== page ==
Qcells, Solarcycle aim to jointly recover 95% of solar panel value


From pv magazine USA

Qcells, a solar module manufacturer, has entered a new partnership with Solarcycle, a recycling company. Under the terms of the agreement, Qcells solar panels will be recycled after decommissioning.

The agreement is a landmark deal for solar recycling in the United States. Qcells operates one of the largest solar manufacturing operations in the country, with plans to expand production to 8.4 GW per year by the end of 2024, adding 4,000 jobs. The company announced a $2.5 billion investment to support this expansion plan in January 2023.

Solarcycle said its patented recovery process retains 95% of the value of materials in the panels, compared to conventional methods, which extract about 50% of the material value. The company recycles aluminum, silver, copper, silicon, and low-iron glass. It will send these materials back to the domestic manufacturing value chain, thereby supporting a circular economy.

With the rapid growth of solar energy in the United States, there is also rising concern about what will happen to solar panels at the end of their useful life. Without an increase in solar recycling, the United States will contribute 10 million metric tons of trash in landfills and other waste facilities by 2050, according to the International Renewable Energy Agency (IRENA). To put into context, the United States dumps almost 140 million tons of waste each year, according to the Environmental Protection Agency.

“We want our solar panels to not only help our customers cut costs and carbon, but also to be a part of building a more sustainable clean energy industry,” said Qcells. “Our partnership with Solarcycle will give our panels a life after powering homes, businesses and communities, reducing waste and reusing pieces for all types of technology including solar.”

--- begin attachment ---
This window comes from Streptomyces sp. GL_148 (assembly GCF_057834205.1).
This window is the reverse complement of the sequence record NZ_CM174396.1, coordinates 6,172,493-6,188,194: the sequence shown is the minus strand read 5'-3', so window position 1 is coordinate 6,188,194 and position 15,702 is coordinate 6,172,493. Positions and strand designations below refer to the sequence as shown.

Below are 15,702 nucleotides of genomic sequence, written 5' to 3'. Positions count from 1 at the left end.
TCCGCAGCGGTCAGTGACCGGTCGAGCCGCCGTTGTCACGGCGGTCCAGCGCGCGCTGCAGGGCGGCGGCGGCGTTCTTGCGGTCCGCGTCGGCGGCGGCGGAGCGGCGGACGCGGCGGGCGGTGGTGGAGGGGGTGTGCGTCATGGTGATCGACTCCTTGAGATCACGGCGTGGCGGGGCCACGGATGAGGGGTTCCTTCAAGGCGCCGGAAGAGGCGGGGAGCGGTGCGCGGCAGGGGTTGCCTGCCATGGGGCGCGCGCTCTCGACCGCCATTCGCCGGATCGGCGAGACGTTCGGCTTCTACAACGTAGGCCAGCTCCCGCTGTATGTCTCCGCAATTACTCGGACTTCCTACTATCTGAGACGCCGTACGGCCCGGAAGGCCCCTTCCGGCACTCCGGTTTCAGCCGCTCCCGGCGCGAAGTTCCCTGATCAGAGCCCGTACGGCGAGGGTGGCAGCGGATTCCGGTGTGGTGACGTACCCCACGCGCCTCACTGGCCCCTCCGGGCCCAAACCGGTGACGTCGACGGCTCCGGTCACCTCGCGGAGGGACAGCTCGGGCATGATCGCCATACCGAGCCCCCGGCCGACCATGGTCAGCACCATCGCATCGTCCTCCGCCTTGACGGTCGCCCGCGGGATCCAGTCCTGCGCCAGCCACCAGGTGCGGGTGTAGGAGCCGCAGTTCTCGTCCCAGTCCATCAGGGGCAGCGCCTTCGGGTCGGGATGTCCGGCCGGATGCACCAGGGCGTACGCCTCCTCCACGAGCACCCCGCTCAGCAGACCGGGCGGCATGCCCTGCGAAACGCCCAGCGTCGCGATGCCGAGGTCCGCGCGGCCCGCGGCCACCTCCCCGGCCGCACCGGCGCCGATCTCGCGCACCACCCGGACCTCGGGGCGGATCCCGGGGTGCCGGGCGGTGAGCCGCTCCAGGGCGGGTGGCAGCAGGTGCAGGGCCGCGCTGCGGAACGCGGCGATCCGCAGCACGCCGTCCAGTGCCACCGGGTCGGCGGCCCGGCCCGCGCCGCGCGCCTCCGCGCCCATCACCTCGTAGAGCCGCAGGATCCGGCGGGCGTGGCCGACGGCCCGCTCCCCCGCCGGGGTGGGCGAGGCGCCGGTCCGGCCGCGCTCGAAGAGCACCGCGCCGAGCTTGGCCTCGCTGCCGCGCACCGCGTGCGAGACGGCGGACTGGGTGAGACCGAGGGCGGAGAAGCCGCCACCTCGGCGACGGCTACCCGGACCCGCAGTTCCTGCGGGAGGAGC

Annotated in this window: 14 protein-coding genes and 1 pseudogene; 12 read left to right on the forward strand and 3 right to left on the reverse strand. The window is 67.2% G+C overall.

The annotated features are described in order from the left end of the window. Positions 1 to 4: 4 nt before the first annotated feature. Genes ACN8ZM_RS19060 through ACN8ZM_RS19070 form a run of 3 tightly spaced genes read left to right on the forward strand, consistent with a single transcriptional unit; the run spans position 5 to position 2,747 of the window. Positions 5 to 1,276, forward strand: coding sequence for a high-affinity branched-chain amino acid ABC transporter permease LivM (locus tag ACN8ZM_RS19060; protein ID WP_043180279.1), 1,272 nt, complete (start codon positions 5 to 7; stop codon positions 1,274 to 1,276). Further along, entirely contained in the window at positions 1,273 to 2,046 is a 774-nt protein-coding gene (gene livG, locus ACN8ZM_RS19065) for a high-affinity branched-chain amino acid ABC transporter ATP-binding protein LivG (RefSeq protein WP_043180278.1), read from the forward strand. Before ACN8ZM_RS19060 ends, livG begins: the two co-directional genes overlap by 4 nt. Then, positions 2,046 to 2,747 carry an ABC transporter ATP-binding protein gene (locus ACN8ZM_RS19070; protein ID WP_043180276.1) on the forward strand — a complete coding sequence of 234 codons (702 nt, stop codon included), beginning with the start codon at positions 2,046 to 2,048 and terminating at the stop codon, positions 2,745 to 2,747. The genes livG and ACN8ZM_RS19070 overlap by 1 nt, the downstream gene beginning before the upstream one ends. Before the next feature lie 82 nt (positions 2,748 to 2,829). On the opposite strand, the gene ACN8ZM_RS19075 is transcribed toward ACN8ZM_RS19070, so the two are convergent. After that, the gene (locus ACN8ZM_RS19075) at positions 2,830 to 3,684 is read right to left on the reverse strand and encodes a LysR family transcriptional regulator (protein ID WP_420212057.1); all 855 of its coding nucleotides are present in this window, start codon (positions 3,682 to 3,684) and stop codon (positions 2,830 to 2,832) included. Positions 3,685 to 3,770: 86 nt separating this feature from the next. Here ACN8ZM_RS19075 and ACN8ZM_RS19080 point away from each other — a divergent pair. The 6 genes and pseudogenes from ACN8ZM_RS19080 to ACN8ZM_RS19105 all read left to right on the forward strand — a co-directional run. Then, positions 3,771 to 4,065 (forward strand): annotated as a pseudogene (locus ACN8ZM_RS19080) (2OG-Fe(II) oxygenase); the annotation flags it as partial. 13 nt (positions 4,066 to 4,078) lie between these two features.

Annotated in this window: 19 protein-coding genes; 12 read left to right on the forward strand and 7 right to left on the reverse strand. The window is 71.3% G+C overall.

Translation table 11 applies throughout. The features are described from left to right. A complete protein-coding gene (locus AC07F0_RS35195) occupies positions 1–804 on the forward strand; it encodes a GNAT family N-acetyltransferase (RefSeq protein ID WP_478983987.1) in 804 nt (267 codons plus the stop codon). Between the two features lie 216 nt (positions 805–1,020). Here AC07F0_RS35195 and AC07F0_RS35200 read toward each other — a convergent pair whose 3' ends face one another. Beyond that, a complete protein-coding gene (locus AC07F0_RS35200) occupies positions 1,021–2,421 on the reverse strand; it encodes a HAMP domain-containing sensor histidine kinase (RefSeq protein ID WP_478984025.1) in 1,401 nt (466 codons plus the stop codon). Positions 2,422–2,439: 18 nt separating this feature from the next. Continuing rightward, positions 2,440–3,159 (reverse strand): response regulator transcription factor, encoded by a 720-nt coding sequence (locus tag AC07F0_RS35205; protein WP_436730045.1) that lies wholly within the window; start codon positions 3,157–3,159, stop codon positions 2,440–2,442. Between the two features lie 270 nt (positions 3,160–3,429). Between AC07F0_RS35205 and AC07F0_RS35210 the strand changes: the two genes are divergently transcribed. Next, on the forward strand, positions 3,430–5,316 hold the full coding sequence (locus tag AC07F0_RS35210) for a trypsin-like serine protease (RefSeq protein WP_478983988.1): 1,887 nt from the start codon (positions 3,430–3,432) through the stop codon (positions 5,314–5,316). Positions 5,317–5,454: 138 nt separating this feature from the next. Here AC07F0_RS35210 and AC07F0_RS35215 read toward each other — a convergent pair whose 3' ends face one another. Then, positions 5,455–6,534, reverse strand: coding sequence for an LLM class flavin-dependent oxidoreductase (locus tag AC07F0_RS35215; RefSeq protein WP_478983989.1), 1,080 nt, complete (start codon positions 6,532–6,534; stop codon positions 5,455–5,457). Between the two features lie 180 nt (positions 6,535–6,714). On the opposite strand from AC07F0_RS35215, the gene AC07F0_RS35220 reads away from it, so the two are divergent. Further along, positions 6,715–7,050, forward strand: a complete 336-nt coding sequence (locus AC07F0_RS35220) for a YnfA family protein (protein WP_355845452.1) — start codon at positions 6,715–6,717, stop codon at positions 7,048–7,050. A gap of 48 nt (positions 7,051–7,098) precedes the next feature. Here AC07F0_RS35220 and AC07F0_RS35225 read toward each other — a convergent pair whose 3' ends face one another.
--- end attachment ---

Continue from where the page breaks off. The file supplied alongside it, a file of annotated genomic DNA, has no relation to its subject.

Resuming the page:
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Solarcycle runs recycling centers in Texas and Arizona. The company said it expects to employ more than 700 people in the next few years.

“Together, we can close the supply chain loop to ensure solar energy is manufactured and recycled in the US using American labor and cutting-edge sustainability practices,” said Suvi Sharma, chief executive officer and co-founder of Solarcycle.

Earlier this month, Solarcycle said it would move its headquarters to Mesa, Arizona, and open a research facility at the location. The Mesa facility will initially recycle 250,000 solar panels per year, and ramp up to 1 million panels per year to keep pace with growing market demand in the solar industry for its recycling and circular supply chain services.

The solar recycler has grown its infrastructure footprint nationally through high-volume contracts with industry leaders including AES, EDF Renewables North America, EDP Renewables North America, Greenbacker, Ørsted, Silicon Ranch, and Sunrun.

The National Renewable Energy Laboratory projects that by 2040, recycled panels and materials could help meet 25% to 30% of US domestic solar manufacturing needs.

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